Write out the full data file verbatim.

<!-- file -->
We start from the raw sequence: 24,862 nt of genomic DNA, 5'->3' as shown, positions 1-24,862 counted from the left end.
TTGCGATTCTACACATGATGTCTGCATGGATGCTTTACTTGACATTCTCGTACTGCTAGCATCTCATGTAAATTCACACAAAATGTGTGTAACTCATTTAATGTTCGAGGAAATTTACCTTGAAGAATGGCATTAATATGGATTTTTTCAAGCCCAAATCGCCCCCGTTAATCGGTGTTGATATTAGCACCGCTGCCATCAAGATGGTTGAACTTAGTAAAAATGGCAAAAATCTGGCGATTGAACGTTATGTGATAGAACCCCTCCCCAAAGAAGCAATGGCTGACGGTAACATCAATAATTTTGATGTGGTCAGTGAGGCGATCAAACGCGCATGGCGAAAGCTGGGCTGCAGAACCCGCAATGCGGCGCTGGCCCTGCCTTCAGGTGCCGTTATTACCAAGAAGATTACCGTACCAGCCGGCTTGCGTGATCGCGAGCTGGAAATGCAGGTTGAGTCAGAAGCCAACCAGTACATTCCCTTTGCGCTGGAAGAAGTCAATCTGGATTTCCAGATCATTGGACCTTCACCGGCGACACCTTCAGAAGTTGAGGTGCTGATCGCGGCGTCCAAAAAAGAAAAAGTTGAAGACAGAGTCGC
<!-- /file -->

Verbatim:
We start from the raw sequence: 24,862 nt of genomic DNA, 5'->3' as shown, positions 1-24,862 counted from the left end.
TTGCGATTCTACACATGATGTCTGCATGGATGCTTTACTTGACATTCTCGTACTGCTAGCATCTCATGTAAATTCACACAAAATGTGTGTAACTCATTTAATGTTCGAGGAAATTTACCTTGAAGAATGGCATTAATATGGATTTTTTCAAGCCCAAATCGCCCCCGTTAATCGGTGTTGATATTAGCACCGCTGCCATCAAGATGGTTGAACTTAGTAAAAATGGCAAAAATCTGGCGATTGAACGTTATGTGATAGAACCCCTCCCCAAAGAAGCAATGGCTGACGGTAACATCAATAATTTTGATGTGGTCAGTGAGGCGATCAAACGCGCATGGCGAAAGCTGGGCTGCAGAACCCGCAATGCGGCGCTGGCCCTGCCTTCAGGTGCCGTTATTACCAAGAAGATTACCGTACCAGCCGGCTTGCGTGATCGCGAGCTGGAAATGCAGGTTGAGTCAGAAGCCAACCAGTACATTCCCTTTGCGCTGGAAGAAGTCAATCTGGATTTCCAGATCATTGGACCTTCACCGGCGACACCTTCAGAAGTTGAGGTGCTGATCGCGGCGTCCAAAAAAGAAAAAGTTGAAGACAGAGTCGC